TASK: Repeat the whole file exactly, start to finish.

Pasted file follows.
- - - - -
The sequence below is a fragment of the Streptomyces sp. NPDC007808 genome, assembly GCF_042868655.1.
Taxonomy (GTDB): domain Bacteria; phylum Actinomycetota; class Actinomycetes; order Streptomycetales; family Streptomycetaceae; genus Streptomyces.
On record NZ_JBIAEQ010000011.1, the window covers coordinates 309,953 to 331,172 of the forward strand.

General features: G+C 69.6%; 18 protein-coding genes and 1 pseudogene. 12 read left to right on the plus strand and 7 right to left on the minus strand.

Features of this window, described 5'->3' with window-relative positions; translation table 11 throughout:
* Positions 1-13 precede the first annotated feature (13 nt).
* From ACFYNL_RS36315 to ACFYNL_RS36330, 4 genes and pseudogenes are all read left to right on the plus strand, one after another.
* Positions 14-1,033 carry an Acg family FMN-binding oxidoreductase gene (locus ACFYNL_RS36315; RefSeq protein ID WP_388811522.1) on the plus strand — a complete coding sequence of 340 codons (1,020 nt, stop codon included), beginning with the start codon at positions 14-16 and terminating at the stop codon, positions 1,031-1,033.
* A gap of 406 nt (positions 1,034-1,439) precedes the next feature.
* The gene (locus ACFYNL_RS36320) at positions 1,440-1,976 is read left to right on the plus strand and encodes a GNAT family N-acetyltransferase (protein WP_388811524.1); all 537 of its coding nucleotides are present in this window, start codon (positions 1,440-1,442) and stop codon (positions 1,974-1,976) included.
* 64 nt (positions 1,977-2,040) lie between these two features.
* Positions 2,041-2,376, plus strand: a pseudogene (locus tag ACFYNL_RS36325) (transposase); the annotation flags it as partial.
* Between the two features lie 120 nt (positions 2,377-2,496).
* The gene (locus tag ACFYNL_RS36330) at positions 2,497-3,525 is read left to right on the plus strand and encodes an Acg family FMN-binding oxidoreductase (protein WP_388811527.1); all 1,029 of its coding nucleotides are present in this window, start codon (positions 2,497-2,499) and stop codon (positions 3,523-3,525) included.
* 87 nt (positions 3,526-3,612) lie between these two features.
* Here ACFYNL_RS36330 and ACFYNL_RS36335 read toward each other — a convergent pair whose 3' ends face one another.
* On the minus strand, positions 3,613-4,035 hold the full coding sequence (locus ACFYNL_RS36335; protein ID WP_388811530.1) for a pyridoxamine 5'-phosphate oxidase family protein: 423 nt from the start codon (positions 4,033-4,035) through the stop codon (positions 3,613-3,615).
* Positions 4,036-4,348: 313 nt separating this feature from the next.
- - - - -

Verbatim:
The sequence below is a fragment of the Streptomyces sp. NPDC007808 genome, assembly GCF_042868655.1.
Taxonomy (GTDB): domain Bacteria; phylum Actinomycetota; class Actinomycetes; order Streptomycetales; family Streptomycetaceae; genus Streptomyces.
On record NZ_JBIAEQ010000011.1, the window covers coordinates 309,953 to 331,172 of the forward strand.

General features: G+C 69.6%; 18 protein-coding genes and 1 pseudogene. 12 read left to right on the plus strand and 7 right to left on the minus strand.

Features of this window, described 5'->3' with window-relative positions; translation table 11 throughout:
* Positions 1-13 precede the first annotated feature (13 nt).
* From ACFYNL_RS36315 to ACFYNL_RS36330, 4 genes and pseudogenes are all read left to right on the plus strand, one after another.
* Positions 14-1,033 carry an Acg family FMN-binding oxidoreductase gene (locus ACFYNL_RS36315; RefSeq protein ID WP_388811522.1) on the plus strand — a complete coding sequence of 340 codons (1,020 nt, stop codon included), beginning with the start codon at positions 14-16 and terminating at the stop codon, positions 1,031-1,033.
* A gap of 406 nt (positions 1,034-1,439) precedes the next feature.
* The gene (locus ACFYNL_RS36320) at positions 1,440-1,976 is read left to right on the plus strand and encodes a GNAT family N-acetyltransferase (protein WP_388811524.1); all 537 of its coding nucleotides are present in this window, start codon (positions 1,440-1,442) and stop codon (positions 1,974-1,976) included.
* 64 nt (positions 1,977-2,040) lie between these two features.
* Positions 2,041-2,376, plus strand: a pseudogene (locus tag ACFYNL_RS36325) (transposase); the annotation flags it as partial.
* Between the two features lie 120 nt (positions 2,377-2,496).
* The gene (locus tag ACFYNL_RS36330) at positions 2,497-3,525 is read left to right on the plus strand and encodes an Acg family FMN-binding oxidoreductase (protein WP_388811527.1); all 1,029 of its coding nucleotides are present in this window, start codon (positions 2,497-2,499) and stop codon (positions 3,523-3,525) included.
* 87 nt (positions 3,526-3,612) lie between these two features.
* Here ACFYNL_RS36330 and ACFYNL_RS36335 read toward each other — a convergent pair whose 3' ends face one another.
* On the minus strand, positions 3,613-4,035 hold the full coding sequence (locus ACFYNL_RS36335; protein ID WP_388811530.1) for a pyridoxamine 5'-phosphate oxidase family protein: 423 nt from the start codon (positions 4,033-4,035) through the stop codon (positions 3,613-3,615).
* Positions 4,036-4,348: 313 nt separating this feature from the next.